Ben Aris in Tirana -
Albania has arguably been making wine longer than any other country in Europe, but its domestic wine industry is only just starting to find its feet. Fragmented land ownership makes Albania's vineyards mostly small family-run affairs, and a total lack of marketing means their unique wines from grapes grown nowhere else in the world remain virtually unknown to anyone outside the country. But that is starting to change.
Albanian wine used to be well known in the ancient world. The Roman diarist Pliny described vintages from what is today Albania as "very sweet or luscious", and refers to them as "[taking] the third rank among all the wines".
But the area was making wine long before the Romans arrived on the scene. An archaeological dig outside the capital Tirana found amphorae with traces of tannic acid (the bitter taste in wine) that date back 6,000 years – a full 1,000 years older than Georgia's claim to a 5,000-year-old viniculture.
Most of the famous strains of grape grow well such as Cabernet Sauvignon, Riesling and Merlot, which actually originated in the region in ancient times before being exported to the rest of the world. In the communist-era the most famous Georgian grapes Saperavi were exported to Albania too. And Georgia has been successful in exporting its best wines, Saperavi and Mukuzani, which it is starting to market internationally.
Albania is also home to several grapes that are grown nowhere else, of which Kallmet and Shesh are the best, says Dashamir Elezi, president of Albania's sommelier association. Trained in Italy, Elezi is one of only 19 sommeliers in Albania and serves regularly on jury panels in France, Italy and elsewhere.
"Kallmet is one of the country's unique grapes from the Lezhe district in northwest Albania," he says, pouring a glass of the deep ruby red wine Kallmet into a glass and swirling it before testing its nose. "In communist times, all the best wine was exported, but following the collapse of communism domestic wine production more-or-less collapsed. It is only in the last few years that wine production has begun to grow again."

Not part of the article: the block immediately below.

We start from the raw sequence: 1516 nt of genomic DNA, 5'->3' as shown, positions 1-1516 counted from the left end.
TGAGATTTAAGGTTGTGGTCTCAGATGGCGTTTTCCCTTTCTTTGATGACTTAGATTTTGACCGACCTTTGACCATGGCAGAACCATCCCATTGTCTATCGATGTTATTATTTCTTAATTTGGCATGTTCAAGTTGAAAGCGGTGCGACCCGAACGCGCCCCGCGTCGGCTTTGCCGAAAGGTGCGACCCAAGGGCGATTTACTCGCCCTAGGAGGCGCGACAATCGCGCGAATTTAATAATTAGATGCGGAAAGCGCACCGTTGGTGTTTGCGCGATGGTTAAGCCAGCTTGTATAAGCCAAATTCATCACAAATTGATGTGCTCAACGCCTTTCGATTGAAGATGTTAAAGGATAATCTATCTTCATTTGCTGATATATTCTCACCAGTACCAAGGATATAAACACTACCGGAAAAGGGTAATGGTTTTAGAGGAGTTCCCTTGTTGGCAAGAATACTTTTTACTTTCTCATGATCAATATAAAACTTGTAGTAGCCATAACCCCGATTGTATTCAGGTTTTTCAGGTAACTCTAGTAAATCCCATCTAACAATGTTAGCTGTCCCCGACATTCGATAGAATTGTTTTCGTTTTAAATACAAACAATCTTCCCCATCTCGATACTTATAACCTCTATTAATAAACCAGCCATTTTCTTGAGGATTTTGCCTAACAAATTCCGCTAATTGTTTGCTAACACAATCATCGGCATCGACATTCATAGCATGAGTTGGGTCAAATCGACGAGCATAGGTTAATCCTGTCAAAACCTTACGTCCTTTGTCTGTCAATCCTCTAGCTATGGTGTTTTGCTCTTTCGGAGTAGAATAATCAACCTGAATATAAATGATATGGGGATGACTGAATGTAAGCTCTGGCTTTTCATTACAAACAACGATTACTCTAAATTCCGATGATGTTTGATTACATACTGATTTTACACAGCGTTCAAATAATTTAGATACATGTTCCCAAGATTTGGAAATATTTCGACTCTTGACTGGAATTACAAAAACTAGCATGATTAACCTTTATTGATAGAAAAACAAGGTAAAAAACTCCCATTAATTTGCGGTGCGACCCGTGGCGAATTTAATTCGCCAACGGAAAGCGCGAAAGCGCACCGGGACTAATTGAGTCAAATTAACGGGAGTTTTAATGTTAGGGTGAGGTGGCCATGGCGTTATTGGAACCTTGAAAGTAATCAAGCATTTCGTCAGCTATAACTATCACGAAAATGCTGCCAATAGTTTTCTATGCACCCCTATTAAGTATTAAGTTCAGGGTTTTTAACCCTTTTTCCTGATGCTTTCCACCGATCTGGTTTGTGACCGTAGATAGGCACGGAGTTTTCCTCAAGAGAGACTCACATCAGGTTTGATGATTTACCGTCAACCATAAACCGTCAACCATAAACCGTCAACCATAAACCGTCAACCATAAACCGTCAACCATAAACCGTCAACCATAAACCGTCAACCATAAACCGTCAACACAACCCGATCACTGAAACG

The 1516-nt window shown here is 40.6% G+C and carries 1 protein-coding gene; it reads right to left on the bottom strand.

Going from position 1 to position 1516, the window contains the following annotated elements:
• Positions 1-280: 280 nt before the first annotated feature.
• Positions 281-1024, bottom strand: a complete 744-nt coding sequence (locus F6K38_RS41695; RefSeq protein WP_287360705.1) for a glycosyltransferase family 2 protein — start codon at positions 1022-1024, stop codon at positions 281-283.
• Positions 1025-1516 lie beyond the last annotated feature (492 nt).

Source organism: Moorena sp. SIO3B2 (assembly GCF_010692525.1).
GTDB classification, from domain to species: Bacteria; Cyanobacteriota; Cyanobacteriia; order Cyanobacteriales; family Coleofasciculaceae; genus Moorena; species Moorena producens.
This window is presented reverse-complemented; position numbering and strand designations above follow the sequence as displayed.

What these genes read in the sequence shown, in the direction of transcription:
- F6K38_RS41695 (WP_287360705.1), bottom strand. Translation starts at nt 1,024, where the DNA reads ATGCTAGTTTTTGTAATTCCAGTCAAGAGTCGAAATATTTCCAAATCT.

The wine is delicious. "The deep ruby colour shows the wine has aged well. It is very clear and the density is good," Elezi says, swirling the wine in the glass to demonstrate its 'legs' – the length of the trail of wine left on the side of the glass. "It has long legs so it has a good equilibrium, spicy and fresh."
Lack of scale
Despite the quality of the wines, developing the industry is proving hard. The main problem is that land ownership is fragmented, so it is impossible to create a vineyard that is big enough to attract commercial investors – a problem the country's entire agricultural sector faces.
"Only a few years ago the wine producers were selling their wine in bottles without labels. It is only recently they have begun to think about marketing their wines," says Elezi, who owns the Etnik restaurant that, unusually for a leading eatery in Tirana, carries almost exclusively domestic wines.
Production of wine over the last two years has doubled to reach 12m bottles in 2013, but this is still only a third of the amount of foreign wines that the country imports each year. Virtually all the domestically produced wine is drunk domestically. "Before we can attract investment and grow the domestic wine production, we first need to re-conquer our own market," says Elezi.
Another famous Albanian wine is Shesh, which comes in both white and red varieties and has a heavier, fruiter flavour with earthy undertones, so the sommelier says.
The first battle in building up the business has been to stabilise the quality of the wine production, which has improved enormously over the last few years. Elezi and his fellow sommeliers have been cooperating with the wine producers to encourage them to invest in new equipment from France and Italy, and package and label their wines more attractively.
The government is also interested in promoting the domestic viniculture and Elezi arrives at our lunch directly from meeting the deputy minister of agriculture. The state is offering grants to farmers who plant domestic varieties of grape, but it is still a long way from launching a formal effort to help sell Albanian wines on the international market like the Georgians have done.
"The plan is that when the production is ready, we will take and promote Albanian wines in those countries where there are large Albanian populations living, such as Italy, France, Germany and America. The diaspora miss home and will be happy to have a little piece of it in a glass," says Elezi. "We can build on that foundation."
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